Results

Comparison of the two sequencing methods used in this study revealed that high-throughput sequencing has greater coverage and accuracy relative to standard sequencing, albeit with higher cost. Using standard sequencing, we obtained 62 effective sequences with 2.63-fold coverage. In contrast, the high-throughput sequencing yielded effective assembly data with sequence depths (X) of 7604.35 for C. mantchuricum and 7810.82 for C. crossoptilon after filtering out some reads, such as low-quality or adapter-sequence-polluted reads.

The complete mitogenomes of C. harmani, C. mantchuricum and C. crossoptilon are 16682 bp, 16690 bp and 16680 bp in length, respectively. The annotated genomes have been deposited in the GenBank database (accession numbers: KP259806-KP259808). The mitochondrial genes of three Crossoptilon species are coded on the H-strand, except for one protein-coding gene (nad6) and eight tRNA genes (trnQ, trnA, trnN, trnC, trnY, trnS (UCN), trnP, and trnE) (Table 1). Consistent with previous results on the Phasianidae mitogenomes, the mitochondrial sequences of four Crossoptilon species (C. harmani, C. mantchuricum, C. crossoptilon and C. auritum) are biased toward adenine and thymine (54.3%, 54.2%, 54.3%, and 54.2%, respectively). The GC skew in Crossoptilon mitogenomes is similar, with parts of the CR and rrnS containing significantly higher skews than other regions. The CR, trnF, rrnS, trnV, rrnL and cox1 regions have strong GC skews.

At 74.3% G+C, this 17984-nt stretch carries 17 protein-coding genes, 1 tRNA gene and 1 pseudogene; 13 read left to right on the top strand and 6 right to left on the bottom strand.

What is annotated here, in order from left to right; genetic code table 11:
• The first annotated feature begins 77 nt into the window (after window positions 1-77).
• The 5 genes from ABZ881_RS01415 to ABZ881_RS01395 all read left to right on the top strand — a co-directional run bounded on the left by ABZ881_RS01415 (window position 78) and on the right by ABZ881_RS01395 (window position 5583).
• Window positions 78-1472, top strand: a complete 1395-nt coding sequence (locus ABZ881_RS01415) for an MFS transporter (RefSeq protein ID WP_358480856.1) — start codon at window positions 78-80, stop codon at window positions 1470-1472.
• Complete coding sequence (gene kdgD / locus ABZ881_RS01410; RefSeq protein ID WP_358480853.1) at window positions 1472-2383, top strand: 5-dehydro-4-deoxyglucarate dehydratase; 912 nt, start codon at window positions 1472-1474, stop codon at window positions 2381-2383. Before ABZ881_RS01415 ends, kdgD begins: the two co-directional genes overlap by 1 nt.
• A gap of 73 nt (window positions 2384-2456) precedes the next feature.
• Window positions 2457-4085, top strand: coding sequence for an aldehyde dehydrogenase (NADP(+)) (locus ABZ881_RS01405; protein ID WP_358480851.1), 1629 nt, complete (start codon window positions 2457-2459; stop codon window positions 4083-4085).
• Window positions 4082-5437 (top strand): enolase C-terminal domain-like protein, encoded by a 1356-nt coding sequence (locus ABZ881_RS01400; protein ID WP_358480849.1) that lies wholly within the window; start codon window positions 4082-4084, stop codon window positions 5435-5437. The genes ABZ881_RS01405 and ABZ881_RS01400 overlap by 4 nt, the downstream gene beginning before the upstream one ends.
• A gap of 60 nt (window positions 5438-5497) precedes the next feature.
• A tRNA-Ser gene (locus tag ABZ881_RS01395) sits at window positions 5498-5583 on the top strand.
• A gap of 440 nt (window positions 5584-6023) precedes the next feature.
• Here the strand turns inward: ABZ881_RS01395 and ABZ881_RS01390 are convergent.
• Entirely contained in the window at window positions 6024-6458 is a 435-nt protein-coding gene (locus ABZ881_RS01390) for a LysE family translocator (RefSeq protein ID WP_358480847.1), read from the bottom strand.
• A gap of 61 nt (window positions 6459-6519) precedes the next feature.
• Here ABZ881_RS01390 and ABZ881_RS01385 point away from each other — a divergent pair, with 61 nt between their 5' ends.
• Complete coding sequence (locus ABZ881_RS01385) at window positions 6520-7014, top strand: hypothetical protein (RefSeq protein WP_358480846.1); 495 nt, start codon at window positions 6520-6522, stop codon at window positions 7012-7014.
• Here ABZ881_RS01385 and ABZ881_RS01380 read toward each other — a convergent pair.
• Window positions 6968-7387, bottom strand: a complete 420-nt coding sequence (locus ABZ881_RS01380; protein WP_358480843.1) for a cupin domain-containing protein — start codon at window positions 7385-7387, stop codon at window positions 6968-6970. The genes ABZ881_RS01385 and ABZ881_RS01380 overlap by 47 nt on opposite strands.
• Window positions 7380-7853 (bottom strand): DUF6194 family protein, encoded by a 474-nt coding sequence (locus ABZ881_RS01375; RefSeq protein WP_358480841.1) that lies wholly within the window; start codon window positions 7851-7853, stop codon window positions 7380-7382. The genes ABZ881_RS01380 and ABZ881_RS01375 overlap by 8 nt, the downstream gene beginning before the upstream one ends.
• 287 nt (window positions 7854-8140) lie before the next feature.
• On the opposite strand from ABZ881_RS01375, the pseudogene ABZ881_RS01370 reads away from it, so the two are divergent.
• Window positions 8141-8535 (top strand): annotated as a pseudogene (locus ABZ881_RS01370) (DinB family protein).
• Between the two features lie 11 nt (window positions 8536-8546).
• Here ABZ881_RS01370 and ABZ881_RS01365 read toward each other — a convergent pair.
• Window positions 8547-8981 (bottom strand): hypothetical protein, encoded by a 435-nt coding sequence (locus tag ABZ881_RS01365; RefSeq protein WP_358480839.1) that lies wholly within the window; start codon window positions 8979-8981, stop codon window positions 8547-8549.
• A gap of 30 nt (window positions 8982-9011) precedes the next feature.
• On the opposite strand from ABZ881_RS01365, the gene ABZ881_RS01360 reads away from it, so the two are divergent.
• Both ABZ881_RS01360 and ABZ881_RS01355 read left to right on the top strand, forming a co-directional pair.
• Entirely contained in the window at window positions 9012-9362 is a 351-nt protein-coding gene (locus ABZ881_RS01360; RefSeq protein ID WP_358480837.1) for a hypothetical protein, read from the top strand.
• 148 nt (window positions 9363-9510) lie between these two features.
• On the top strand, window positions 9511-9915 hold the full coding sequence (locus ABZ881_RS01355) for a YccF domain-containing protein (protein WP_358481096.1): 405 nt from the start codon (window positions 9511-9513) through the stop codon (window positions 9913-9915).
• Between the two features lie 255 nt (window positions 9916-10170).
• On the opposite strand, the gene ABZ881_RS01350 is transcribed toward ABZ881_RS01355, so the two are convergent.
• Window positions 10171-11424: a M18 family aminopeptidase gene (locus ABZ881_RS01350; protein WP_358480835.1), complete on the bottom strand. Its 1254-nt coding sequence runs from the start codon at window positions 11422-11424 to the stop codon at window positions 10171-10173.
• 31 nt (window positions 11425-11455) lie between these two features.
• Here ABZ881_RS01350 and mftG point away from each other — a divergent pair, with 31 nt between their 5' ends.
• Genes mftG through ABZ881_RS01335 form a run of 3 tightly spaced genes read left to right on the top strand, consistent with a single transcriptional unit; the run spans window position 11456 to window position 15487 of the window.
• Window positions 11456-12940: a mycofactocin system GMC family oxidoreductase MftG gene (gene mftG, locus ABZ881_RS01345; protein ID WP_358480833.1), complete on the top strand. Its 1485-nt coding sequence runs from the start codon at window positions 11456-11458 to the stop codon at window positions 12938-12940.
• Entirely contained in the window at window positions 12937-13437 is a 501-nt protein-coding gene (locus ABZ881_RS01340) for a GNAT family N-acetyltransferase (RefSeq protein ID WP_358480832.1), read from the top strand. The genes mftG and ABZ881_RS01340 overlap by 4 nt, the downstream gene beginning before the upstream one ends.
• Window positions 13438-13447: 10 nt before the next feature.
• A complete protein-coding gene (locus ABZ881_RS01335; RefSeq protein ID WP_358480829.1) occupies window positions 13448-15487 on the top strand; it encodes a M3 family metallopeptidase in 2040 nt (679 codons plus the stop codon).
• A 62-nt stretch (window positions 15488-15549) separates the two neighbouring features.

Table 1

Localisations and features of genes in the mitogenomes of three Crossoptilon species

Gene

Coding strand

C. harmani

C. mantchuricum

C. crossoptilon

From

To

Initiator/terminator

From

To

Initiator/terminator

From

To

Initiator/terminator

CR

 

1

1146

 

1

1146

 

1

1146

 

trnF

J

1147

1214

 

1147

1214

 

1147

1214

 

rrnS

J

1214

2178

 

1214

2179

 

1214

2178

 

trnV

J

2179

2251

 

2180

2252

 

2179

2251

 

rrnL

J

2252

3861

 

2253

3869

 

2252

3859

 

trnL(UUR)

J

3862

3935

 

3870

3943

 

3860

3933

 

nad1

J

3947

4921

ATG/TAA

3955

4929

ATG/TAA

3945

4919

ATG/TAA

trnI

J

4922

4993

 

4930

5001

 

4920

4991

 

trnQ

N

5000

5070

 

5008

5078

 

4998

5068

 

trnM

J

5070

5138

 

5078

5146

 

5068

5136

 

nad2

J

5139

6177

ATG/T

5147

6185

ATG/T

5137

6175

ATG/T

trnW

J

6178

6255

 

6186

6263

 

6176

6253

 

trnA

N

6262

6330

 

6270

6338

 

6260

6328

 

trnN

N

6334

6406

 

6342

6414

 

6332

6404

 

trnC

N

6409

6474

 

6417

6482

 

6407

6472

 

trnY

N

6474

6544

 

6482

6552

 

6472

6542

 

cox1

J

6546

8096

GTG/AGG

6554

8104

GTG/AGG